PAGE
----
Many parts of Southeast Asia are hot and humid throughout the year. For most people it takes at least two weeks to adapt to the hot climate. Swelling of the feet and ankles is common, as are muscle cramps caused by excessive sweating. Prevent these by avoiding dehydration and excessive activity in the heat. Take it easy when you first arrive. Don't eat salt tablets (they aggravate the gut) but do drink rehydration solution and eat salty food. Treat cramps by stopping activity, resting, rehydrating with double-strength rehydration solution and gently stretching. Dehydration is the main contributor to heat exhaustion. Symptoms include feeling weak, headache, irritability, nausea or vomiting. sweaty skin, a fast, weak pulse and a normal or slightly elevated body temperature. Treatment involves getting out of the heat and/or sun, fanning the victim and applying cool wet cloths to the skin, laying the victim flat with their legs raised and rehydrating with water containing a quarter of a teaspoon of salt per litre. Recovery is usually rapid, though it is common to feel weak for some days afterwards. Heatstroke is a serious medical emergency. Symptoms come on suddenly and include weakness, nausea, a hot dry body with a body temperature of over 41°C, dizziness. confusion, loss of coordination, seizures and eventually collapse and loss of consciousness, Seek medical help and commence cooling by getting the person out of the heat, removing their clothes, fanning them and applying cool wet cloths or ice to their body, especially to the groin and armpits. Prickly heat is a common skin rash in the tropics, caused by sweat being trapped under the skin. The result is an itchy rash of tiny lumps. Treat by moving out of the heat and into an air-conditioned area for a few hours and by having cool showers. Creams and ointments clog the skin so they should he avoided. Locally bought prickly heat powder can be helpful. Tropical fatigue is common in long-term expats based in the tropics. It's rarely due to disease and is caused by the climate, inad¬equate mental rest, excessive alcohol intake and the demands of daily work in a different culture.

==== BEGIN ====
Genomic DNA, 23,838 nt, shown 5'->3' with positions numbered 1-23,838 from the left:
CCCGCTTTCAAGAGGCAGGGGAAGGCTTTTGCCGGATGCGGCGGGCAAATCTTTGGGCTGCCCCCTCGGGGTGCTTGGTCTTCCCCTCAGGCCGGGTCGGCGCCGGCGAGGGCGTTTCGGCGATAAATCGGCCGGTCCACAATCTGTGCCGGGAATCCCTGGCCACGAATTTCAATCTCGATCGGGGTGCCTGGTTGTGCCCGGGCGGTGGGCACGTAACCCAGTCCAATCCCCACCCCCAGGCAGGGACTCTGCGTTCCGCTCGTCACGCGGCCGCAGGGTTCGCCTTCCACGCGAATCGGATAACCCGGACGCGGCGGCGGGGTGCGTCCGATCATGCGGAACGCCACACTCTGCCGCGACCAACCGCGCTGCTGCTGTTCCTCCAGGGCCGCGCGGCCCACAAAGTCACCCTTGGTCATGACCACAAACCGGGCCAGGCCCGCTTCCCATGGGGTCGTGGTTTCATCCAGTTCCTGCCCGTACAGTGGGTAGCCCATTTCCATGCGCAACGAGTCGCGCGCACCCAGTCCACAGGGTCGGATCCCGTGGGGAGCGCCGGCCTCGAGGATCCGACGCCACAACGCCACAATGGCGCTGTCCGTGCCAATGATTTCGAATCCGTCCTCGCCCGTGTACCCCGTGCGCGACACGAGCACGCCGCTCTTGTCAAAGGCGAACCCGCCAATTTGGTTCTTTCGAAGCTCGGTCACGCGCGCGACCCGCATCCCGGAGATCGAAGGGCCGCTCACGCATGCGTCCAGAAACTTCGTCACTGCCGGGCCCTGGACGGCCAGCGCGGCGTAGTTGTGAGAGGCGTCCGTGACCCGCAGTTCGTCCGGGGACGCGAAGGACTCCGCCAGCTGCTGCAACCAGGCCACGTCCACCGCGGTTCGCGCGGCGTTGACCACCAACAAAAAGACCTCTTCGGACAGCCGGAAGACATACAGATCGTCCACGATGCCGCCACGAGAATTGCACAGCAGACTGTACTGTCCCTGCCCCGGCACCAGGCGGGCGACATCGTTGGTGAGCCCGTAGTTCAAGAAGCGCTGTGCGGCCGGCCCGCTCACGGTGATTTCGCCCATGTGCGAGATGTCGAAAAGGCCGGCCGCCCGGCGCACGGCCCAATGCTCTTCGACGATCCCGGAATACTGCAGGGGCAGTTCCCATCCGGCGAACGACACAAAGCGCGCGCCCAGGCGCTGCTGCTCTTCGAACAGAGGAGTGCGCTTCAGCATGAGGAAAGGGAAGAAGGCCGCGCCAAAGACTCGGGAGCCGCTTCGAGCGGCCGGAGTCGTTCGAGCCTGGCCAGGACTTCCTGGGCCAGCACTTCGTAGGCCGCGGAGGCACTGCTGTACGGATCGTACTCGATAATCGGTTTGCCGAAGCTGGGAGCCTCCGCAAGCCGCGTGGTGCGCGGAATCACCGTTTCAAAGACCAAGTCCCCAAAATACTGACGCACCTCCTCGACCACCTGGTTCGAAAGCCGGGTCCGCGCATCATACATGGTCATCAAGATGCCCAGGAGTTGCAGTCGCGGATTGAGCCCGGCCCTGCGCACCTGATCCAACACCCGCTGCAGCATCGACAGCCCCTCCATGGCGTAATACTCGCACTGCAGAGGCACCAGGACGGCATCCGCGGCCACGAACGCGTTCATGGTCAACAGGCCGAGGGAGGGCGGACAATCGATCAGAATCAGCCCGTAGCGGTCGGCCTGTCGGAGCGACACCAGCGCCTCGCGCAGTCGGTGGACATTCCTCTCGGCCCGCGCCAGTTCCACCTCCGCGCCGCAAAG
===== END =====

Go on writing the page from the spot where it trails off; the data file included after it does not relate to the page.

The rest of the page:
Insect Bites & Stings
Bedbugs don't carry disease but their bites are very itchy. They live in the cracks of furniture and walls and then migrate to the bed at night to feed on you. You can treat the itch with an antihistamine. You can try to prevent or minimise their bite by using your own sheet sleeping bag cover. Lice inhabit various parts of your body but most commonly your head and pubic area- Transmission is via close contact with an infected person, although body lice can come from contaminated bedclothes. They can be difficult to treat and you may need numerous applications of an antilice shampoo such as Permethrin, or in the case of body lice, with medicated creams or ointments. Pubic lice are usually contracted from sexual contact. Ticks are contracted during walks in rural areas. They are commonly found behind the ears, on the belly and in armpits. If you have had a tick bite and experience symptoms such as a rash (at the site of the bite or elsewhere). fever or muscle aches you should see a doctor. Doxycycline prevents tick-borne diseases Leeches are found in humid forest areas. They do not transmit any disease but their bites are often intensely itchy for weeks afterwards and can easily become infected. Apply an iodine-based antiseptic to any leech bite to help prevent infection. Bee and wasp stings mainly cause problems for people who are allergic to them. Anyone with a serious bee or wasp allergy should carry an injection of adrenaline (eg an Epipen) for emergency treatment. For others pain is the main problem - apply ice to the sting and take painkillers. Most jellyfish in Vietnamese waters are not dangerous, just irritating. First aid for jellyfish stings involves pouring vinegar onto the affected area to neutralise the poison. Do not rub sand or water onto the stings. Take painkillers, and anyone who feels ill in any way after being stung should seek medical advice. Take local advice if there are dangerous jellyfish around and keep out of the water.